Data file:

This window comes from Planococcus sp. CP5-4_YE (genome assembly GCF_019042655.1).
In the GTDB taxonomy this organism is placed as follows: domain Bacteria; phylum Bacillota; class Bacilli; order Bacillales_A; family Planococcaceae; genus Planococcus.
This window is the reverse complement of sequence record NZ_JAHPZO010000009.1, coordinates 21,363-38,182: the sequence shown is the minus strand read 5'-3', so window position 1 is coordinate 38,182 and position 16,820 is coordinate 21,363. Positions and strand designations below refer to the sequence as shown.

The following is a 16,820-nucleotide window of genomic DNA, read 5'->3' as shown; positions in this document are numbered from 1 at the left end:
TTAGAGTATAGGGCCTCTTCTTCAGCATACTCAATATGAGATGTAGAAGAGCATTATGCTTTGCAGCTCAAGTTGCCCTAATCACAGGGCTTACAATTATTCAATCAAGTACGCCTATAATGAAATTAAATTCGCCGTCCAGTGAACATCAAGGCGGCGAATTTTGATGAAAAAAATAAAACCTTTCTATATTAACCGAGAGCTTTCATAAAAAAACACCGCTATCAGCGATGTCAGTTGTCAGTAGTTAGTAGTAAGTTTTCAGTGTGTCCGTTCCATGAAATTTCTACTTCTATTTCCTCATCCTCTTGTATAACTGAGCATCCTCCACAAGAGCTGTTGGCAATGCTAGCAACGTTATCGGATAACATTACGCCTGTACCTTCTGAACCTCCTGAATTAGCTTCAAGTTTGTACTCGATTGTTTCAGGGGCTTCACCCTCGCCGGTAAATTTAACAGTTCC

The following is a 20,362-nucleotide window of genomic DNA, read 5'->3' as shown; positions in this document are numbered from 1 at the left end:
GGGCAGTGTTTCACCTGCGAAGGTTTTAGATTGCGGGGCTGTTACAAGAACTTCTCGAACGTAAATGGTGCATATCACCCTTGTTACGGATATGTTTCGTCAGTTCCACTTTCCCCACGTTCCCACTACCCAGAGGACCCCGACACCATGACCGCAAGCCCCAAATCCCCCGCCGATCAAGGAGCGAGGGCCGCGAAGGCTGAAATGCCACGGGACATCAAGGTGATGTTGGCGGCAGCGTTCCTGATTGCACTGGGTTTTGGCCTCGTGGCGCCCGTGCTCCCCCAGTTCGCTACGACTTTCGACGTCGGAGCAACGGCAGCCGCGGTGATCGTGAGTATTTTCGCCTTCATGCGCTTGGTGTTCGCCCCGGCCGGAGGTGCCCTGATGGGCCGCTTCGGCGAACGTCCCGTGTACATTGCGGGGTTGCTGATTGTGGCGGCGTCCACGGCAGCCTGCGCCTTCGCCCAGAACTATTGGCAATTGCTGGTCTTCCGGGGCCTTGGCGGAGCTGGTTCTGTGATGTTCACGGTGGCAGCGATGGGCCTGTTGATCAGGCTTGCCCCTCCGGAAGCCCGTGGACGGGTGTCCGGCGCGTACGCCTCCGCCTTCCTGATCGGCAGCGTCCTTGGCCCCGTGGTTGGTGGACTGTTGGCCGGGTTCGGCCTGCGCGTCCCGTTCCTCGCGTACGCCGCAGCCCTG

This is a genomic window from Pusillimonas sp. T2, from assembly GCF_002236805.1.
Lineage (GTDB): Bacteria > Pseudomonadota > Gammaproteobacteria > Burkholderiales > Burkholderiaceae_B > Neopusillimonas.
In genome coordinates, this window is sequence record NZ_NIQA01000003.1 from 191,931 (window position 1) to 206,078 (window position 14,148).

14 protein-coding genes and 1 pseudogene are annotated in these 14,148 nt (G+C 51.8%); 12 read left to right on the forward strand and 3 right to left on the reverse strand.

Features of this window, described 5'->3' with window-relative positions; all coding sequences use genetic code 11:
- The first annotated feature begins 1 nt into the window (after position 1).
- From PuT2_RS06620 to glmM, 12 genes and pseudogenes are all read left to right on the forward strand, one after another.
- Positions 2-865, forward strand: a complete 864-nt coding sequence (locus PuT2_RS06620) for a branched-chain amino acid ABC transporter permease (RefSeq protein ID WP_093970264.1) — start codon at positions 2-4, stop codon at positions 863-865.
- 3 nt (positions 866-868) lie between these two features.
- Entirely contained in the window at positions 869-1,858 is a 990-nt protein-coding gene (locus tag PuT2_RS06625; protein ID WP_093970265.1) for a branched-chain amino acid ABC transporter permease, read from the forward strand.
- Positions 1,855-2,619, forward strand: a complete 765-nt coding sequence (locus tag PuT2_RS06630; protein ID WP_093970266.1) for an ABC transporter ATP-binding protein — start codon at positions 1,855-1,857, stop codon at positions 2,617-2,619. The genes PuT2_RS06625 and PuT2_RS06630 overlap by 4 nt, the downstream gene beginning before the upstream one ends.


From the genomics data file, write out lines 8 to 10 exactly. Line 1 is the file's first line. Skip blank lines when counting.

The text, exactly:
This is a genomic window from Pusillimonas sp. T2, from assembly GCF_002236805.1.
Lineage (GTDB): Bacteria > Pseudomonadota > Gammaproteobacteria > Burkholderiales > Burkholderiaceae_B > Neopusillimonas.
In genome coordinates, this window is sequence record NZ_NIQA01000003.1 from 191,931 (window position 1) to 206,078 (window position 14,148).